Rights, needs and stigma: a comparison of homelessness policy in Scotland and Ireland

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    This paper considers the contrasting approaches to homelessness
    in Scotland and the Republic of Ireland. Scotland has developed a strong legal
    safety net for homeless households, which in effect now gives the vast majority
    of homeless households an individually enforceable legal right to settled
    housing. This approach has attracted international recognition, reflecting an
    emerging consensus that ‘rights-based approaches’ offer the best response
    to homelessness. In Ireland, homelessness policy has also become a focal
    point for reform. A rights-based approach has been rejected, however, in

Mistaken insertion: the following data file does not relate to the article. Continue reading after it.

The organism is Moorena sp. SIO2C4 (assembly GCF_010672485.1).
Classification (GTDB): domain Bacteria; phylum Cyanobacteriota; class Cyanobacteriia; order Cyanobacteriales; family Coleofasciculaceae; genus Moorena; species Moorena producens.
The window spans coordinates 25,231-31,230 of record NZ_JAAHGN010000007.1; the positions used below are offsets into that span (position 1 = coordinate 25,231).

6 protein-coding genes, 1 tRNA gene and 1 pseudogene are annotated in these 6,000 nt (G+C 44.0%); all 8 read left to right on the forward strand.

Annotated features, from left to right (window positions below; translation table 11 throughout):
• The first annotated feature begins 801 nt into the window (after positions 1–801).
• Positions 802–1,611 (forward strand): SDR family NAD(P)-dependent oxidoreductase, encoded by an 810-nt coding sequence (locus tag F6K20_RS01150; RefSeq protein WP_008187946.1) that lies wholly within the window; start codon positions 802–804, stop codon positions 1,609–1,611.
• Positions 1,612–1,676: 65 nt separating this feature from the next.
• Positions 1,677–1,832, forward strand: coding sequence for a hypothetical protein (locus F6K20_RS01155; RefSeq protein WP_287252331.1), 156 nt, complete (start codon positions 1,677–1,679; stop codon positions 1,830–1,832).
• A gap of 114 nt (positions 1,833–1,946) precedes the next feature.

favour of a ‘social partnership’ model that seeks to build consensus and
    develop a ‘problem solving approach’ among key stakeholders. Drawing on
    primary research with national experts, service providers and homeless men
    in both jurisdictions, this paper considers whether legal rights better meet the
    housing needs of homeless men than alternative approaches and whether they
    help mitigate the stigma of homelessness. It is argued that rights-based
    approaches crowd out alternative policy objectives, providing a blunt but
    effective tool in prioritising housing needs, and help minimise stigma by casting
    homeless people as rights-bearers with legitimate entitlements.
    Original languageEnglish
    Pages (from-to)41-68
    Number of pages28
    JournalEuropean Journal of Homelessness
    Issue number1
    Publication statusPublished - Aug 2013


    • Homelessness
    • Right to housing
    • Access to housing
    • Social Housing
    • Scotland
    • Ireland


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